How COVID-19 will force new airline competition

Four airlines now control about 80 percent of the domestic aviation marketplace — that may change with airline competition

The COVID-19 pandemic rages and the world is forced to deal with dramatic changes. Real airline competition is on its way in about 90 days. The airline world has unique insurance against real competition changes. The airlines made a six-month deal with the FAA that guaranteed slot allocations would not change based on the initial impact of the coronavirus and the CARES Act.

This sweet deal ends in mid-October. Most consumers have never heard of this side deal. It allows airlines to avoid flying empty planes and it keeps their network intact. The airlines received about $25 billion for economic assistance and another $25 billion to keep their workers on the job until the end of September. Plus, the airlines guaranteed themselves no change to their aviation world.

The normal economic dynamics would dictate that airline competition rules. However, as restaurants, hotels, and thousands of small businesses are facing a new world, the airline sector received a six-month reprieve. Now, funding and unemployment grants are ending in late September. And, the arrangement where airlines can keep their future networks together without actually providing air service will end on October 24, 2020.

The government must decide whether airlines will face competition as they rebuild their domestic and international routes

Arguments about whether or not airlines provide enough competition to each other have raged in the stakeholder world for decades. Dismantling the airline networks by bureaucratic fiat will be too difficult. However, the COVID-19 pandemic can provide a perfect cover to dismantle the anticompetitive slot control systems at controlled airports. Once again, airline competition will dictate what carrier flies from and to which airport.

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DOT-encouraged international airline alliances must be rebuilt

Changes will be forced on the aviation world. They will include domestic travel and international routes. Domestic travel will be a big ask; however, international air travel will become even more difficult. Already some airline alliance partners have declared bankruptcy that will require new negotiations. In the best of times, a major change in the airline landscape is difficult. Today, it is daunting but necessary.

Regulatory actions such as code sharing, airline alliances, and antitrust immunity were approved in the interest of consumers. They have all but been abandoned by the airline partners. Many of the alliance partners are flouting US rules. They enjoy the controlled traffic joint ventures generate. However, alliance foreign partners chafe at US legal requirements.

Government regulations will only constrict domestic and international competition and thwart comparison shopping. A transparent airfare and ancillary fee structure is needed today, more than ever.

Competition is a bitter pill for the largest airlines to swallow. Expect a regulatory battle. The very airlines that abhor regulation will lobby for more rules to save their networks.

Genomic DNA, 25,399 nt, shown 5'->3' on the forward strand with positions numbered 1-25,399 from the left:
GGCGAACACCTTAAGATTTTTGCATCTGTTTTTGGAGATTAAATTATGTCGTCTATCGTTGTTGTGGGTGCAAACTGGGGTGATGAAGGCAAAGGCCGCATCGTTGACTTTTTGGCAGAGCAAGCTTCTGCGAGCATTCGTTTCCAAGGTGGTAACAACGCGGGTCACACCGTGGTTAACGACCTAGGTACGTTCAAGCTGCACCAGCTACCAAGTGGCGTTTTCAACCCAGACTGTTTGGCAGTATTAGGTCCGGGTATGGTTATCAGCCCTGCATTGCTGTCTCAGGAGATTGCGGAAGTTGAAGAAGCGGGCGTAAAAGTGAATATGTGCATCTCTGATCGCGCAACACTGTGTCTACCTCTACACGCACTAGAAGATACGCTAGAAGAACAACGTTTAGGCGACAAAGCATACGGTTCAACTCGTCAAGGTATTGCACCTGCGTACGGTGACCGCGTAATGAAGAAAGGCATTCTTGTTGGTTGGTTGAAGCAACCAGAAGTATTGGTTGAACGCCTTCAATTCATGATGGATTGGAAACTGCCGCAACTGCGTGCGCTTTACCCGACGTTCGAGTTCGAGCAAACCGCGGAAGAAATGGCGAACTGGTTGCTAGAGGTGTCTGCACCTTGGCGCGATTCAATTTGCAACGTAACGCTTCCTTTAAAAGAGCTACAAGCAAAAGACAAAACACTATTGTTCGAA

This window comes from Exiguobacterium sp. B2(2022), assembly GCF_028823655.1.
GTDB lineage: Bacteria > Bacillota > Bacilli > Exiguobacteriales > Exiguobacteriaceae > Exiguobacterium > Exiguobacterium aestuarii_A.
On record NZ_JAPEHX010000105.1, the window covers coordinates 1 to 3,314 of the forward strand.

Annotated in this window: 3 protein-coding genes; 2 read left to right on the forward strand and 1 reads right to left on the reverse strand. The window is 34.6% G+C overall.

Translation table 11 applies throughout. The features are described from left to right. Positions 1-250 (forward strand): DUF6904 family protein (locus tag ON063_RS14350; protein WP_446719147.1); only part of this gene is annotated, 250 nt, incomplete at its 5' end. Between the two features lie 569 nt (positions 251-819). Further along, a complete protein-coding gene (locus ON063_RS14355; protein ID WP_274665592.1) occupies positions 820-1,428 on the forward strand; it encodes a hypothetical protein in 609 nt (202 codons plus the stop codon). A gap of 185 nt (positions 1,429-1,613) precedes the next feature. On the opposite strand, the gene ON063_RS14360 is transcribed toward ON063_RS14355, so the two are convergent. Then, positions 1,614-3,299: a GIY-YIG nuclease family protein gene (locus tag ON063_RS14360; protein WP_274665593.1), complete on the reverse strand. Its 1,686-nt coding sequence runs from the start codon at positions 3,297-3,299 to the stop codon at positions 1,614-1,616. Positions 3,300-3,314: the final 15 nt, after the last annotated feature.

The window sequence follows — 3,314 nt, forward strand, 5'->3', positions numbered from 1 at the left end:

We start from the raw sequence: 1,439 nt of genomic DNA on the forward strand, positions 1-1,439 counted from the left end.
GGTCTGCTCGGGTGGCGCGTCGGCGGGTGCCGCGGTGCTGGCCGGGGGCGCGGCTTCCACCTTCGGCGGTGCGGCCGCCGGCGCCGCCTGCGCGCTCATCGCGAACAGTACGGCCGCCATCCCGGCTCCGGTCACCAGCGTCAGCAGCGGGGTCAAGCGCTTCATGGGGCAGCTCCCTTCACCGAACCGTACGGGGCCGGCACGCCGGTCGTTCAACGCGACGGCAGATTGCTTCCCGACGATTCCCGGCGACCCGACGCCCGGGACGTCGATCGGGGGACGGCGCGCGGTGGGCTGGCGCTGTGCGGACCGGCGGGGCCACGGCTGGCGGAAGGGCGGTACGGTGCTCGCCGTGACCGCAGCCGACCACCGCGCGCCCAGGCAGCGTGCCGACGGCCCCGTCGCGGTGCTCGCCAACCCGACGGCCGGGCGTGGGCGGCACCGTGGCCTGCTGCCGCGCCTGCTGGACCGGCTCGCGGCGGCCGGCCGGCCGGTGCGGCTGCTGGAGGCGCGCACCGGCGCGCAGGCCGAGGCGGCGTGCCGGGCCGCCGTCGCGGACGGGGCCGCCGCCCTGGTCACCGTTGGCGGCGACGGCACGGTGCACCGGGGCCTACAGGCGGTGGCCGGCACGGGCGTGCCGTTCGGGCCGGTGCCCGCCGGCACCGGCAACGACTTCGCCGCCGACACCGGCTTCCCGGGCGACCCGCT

The rebalancing of airline competition may be a silver lining for passengers 

The COVID-19 pandemic continues attacking aviation. If the battle could have been won in six months, perhaps our current competitive network and low-cost carrier systems would have survived. But, aviation faces at least six months of paltry airline demand, international flight bans, and the threat of continuing virus spikes. It will change.

Major airlines already hoard cash and prepare to lay off pilots and flight attendants to provide a chance for survival. Aviation Week, in an editorial supporting more government action, paints an ugly picture. The airlines see the immediate future getting uglier.

The outlook for the rest of 2020, meanwhile, is worsening. Border lockdowns and quarantine rules are cropping up everywhere and changing by the week, dissuading people from long-haul, international and business travel. Long-haul travel demand is still down by more than 85 percent in most of the world and airlines are not seeing much sign of that changing through the rest of this year. Coupled with ongoing COVID spikes, uncertainty about when a vaccine will be available, the global recession and concern about a second pandemic wave in the fall/winter, the grim reality is that airlines will not be able to fulfill their slots requirements through this year and likely into 2021.

Airport slots are a public asset — finally, competition can prevail again

The good news is that bureaucratic fingers in the aviation pie are not needed to make changes. The coronavirus will suffice. Plus, airport congestion will not return for at least a year and perhaps two or three. During the next few years, slot allocations will not be the valuable asset they are today.

There is no need for continuation of the FAA-granted take-off and landing slot freeze this winter. The winter season runs from October 25, 2020, to March 27, 2021. The government should allow economic reality to run its course. Extending the network rule waivers will cost aviation consumers far more in the long run. Plus, aviation disruption cannot get much worse than it is today.

Airlines claim they need economic stability. However, even the world’s strongest governments have not found a way to provide safety. Stopping the massive change propagated by the coronavirus is impossible right now. Stability is not in the cards. Competition will determine what kind of system will emerge over the next three to five years.